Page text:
I was lucky enough early in my career to take part in rotational programs, during which I gained experience in finance, sales, operations and marketing. As such it’s difficult for me to look at marketing and branding decisions without considering the organization as a whole. And, while most firms have the best interests of businesses in mind, there are also those who are eager to sell a new image to struggling brands for no good reason.
So, what are the pros and cons of rebranding?
First, a cautionary tale: in 2002, the United Kingdom’s Royal Mail (similar to the U.S. Postal Service) embarked on a $2 million rebranding exercise. It changed its name to Consignia, abandoning its traditional logo complete with the royal warrant. This was replaced with a generic logo.
In addition, the iconic red mail trucks were painted blue, and the well-known postal worker’s uniform was changed. The rebranding was mocked by employees and public alike, and after a change of management, the changes were reversed.
This highlights one of the cons of rebranding: the brand may not actually be the issue. Royal Mail was running a financial loss at the time due to a lack of confidence in its service. The Consignia branding was an attempt to change focus towards parcel delivery. However, it was neglecting its core business; it was estimated to be losing 500,000 letters a week.
On the other hand, the idea of rebranding to focus on new services is sound from a business perspective. If a business is forced to adapt to changing markets by changing the type of service or product it offers, the old brand can confuse potential customers. In this case, a rebranding or the creation of a separate brand makes sense. In the case of Royal Mail, they already owned the parcel delivery service Parcelforce, so why rebrand Royal Mail?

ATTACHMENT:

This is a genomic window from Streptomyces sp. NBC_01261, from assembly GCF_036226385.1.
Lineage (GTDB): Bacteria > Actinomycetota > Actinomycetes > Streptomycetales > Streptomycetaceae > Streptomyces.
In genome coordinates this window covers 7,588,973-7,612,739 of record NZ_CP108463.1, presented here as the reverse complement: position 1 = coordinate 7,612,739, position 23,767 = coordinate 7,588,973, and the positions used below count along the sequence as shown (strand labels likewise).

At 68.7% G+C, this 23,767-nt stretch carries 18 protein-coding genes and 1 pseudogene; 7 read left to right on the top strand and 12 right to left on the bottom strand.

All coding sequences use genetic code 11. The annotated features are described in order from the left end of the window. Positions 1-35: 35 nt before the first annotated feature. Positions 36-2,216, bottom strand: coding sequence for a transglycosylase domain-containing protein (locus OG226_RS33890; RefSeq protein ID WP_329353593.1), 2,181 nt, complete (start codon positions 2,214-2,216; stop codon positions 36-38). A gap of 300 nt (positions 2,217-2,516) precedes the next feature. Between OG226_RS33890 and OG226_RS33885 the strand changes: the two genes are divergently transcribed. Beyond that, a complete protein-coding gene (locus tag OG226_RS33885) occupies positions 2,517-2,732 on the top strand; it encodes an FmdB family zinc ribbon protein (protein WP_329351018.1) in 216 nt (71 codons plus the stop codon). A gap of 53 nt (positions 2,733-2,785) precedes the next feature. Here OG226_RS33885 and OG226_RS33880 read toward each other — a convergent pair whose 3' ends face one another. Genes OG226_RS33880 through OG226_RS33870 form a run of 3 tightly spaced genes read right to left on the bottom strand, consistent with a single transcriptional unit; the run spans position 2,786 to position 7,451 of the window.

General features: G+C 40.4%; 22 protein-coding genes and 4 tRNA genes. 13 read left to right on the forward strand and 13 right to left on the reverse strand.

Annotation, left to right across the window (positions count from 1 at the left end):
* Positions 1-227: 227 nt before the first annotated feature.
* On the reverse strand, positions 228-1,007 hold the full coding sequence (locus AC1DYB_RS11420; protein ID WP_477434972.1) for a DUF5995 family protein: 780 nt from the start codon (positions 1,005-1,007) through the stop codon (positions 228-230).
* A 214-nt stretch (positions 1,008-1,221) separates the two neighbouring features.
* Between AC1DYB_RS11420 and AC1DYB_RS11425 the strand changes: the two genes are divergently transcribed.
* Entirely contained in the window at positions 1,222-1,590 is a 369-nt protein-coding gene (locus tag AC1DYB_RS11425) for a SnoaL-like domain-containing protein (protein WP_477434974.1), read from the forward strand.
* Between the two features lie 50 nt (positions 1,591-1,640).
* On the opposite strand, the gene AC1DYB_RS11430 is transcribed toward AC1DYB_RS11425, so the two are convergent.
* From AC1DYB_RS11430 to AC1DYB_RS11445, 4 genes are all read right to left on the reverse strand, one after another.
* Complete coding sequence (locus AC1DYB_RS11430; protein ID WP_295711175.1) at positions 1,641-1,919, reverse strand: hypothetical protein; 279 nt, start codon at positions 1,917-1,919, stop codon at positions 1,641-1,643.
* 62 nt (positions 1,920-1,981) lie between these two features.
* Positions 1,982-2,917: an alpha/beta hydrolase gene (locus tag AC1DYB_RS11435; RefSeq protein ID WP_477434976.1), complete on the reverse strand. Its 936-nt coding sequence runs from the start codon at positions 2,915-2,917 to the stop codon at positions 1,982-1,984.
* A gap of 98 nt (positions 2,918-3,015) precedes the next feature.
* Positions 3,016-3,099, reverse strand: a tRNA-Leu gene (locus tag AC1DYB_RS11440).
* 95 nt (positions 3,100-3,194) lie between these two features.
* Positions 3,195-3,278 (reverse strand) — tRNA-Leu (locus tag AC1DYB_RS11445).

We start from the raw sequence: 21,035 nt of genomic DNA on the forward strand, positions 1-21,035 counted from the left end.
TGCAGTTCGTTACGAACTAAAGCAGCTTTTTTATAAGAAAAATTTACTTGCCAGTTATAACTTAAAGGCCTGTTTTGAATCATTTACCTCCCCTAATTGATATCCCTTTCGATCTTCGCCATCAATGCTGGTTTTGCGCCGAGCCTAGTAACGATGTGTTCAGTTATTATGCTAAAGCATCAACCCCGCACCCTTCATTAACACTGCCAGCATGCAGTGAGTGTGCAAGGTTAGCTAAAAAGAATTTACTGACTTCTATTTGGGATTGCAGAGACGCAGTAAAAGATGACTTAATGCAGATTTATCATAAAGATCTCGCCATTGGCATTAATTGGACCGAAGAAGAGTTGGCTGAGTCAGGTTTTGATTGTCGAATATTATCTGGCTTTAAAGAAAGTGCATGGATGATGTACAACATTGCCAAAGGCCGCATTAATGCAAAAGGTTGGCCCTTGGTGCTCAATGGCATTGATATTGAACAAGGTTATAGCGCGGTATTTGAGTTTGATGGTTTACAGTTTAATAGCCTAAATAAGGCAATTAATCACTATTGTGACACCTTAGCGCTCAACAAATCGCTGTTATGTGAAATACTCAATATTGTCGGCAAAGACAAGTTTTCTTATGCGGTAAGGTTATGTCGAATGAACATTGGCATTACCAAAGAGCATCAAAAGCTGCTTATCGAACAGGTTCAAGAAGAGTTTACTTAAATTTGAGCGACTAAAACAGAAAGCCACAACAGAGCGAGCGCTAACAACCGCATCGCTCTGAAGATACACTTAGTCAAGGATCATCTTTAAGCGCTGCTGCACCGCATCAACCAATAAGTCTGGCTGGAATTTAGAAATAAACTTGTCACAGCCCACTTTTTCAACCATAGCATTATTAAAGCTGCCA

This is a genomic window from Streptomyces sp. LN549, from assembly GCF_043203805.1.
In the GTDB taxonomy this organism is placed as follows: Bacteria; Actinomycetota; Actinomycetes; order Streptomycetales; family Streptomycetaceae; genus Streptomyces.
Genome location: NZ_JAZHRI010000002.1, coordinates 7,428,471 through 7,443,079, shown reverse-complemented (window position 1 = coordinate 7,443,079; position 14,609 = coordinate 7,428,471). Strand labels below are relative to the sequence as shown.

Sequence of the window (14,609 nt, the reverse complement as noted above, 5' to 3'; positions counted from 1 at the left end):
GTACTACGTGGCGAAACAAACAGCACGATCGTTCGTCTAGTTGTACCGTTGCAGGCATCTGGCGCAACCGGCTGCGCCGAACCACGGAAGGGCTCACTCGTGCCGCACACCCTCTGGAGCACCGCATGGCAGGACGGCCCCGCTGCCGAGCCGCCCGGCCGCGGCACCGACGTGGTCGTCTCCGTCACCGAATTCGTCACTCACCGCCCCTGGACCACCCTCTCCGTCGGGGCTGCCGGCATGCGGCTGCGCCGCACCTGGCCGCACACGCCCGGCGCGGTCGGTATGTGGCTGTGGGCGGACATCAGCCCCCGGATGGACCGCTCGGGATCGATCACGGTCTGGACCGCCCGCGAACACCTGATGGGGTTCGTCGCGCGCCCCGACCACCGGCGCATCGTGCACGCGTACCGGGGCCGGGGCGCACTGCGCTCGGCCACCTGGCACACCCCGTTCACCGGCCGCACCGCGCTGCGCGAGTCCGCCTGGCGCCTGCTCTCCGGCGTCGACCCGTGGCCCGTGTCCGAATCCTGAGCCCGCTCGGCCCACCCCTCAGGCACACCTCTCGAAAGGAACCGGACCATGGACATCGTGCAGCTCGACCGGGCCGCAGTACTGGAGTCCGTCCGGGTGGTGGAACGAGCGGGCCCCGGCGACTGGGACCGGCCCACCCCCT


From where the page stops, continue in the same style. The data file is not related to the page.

Another good reason for rebranding is to throw off a toxic brand, and Royal Mail was attempting just this. However, the public was not easily fooled, and the cynical attempt to change the brand without improving the service led to contempt and ridicule. In the case of a brand that has improved its previously poor service, the case for rebranding would be stronger.
To conclude, there are a few guidelines to consider before rebranding:
Don’t rearrange the deck chairs on the Titanic
If there are serious issues within the business, these are probably more harmful to the brand than the name and logo. If customer confidence can be improved through product development or improving service, this should be the primary consideration. If the brand has been seen to have listened to customer feedback, it may prevent it from becoming toxic.
Don’t touch a well-known brand
If a brand is well entrenched in the customer’s imagination and has been around a while, it will have probably have had mixed fortunes over the years. Most people can relate to that, and the current performance is key to success. Changing an iconic brand just creates confusion.
Consider changing a toxic brand
On the other hand, if a brand is known exclusively for the wrong reasons, it may be time for a change. However, this needs to be accompanied by a change of practice that benefits customers and is best attempted when there has been a change of management.
If the branding is misleading or harmful, change it.
In the early stages of a brand being founded, it was easy to use a name and logo that just doesn’t work. If the product or services receive good feedback, but the brand image puts customers off, then change it. Similarly, if the branding confuses customers due to a shift in business focus, change it or create a separate brand.
The important thing to consider is that rebranding is never a panacea. Before making changes, the high cost of rebranding needs to be balanced against the financial returns. If it isn’t worth it, don’t do it.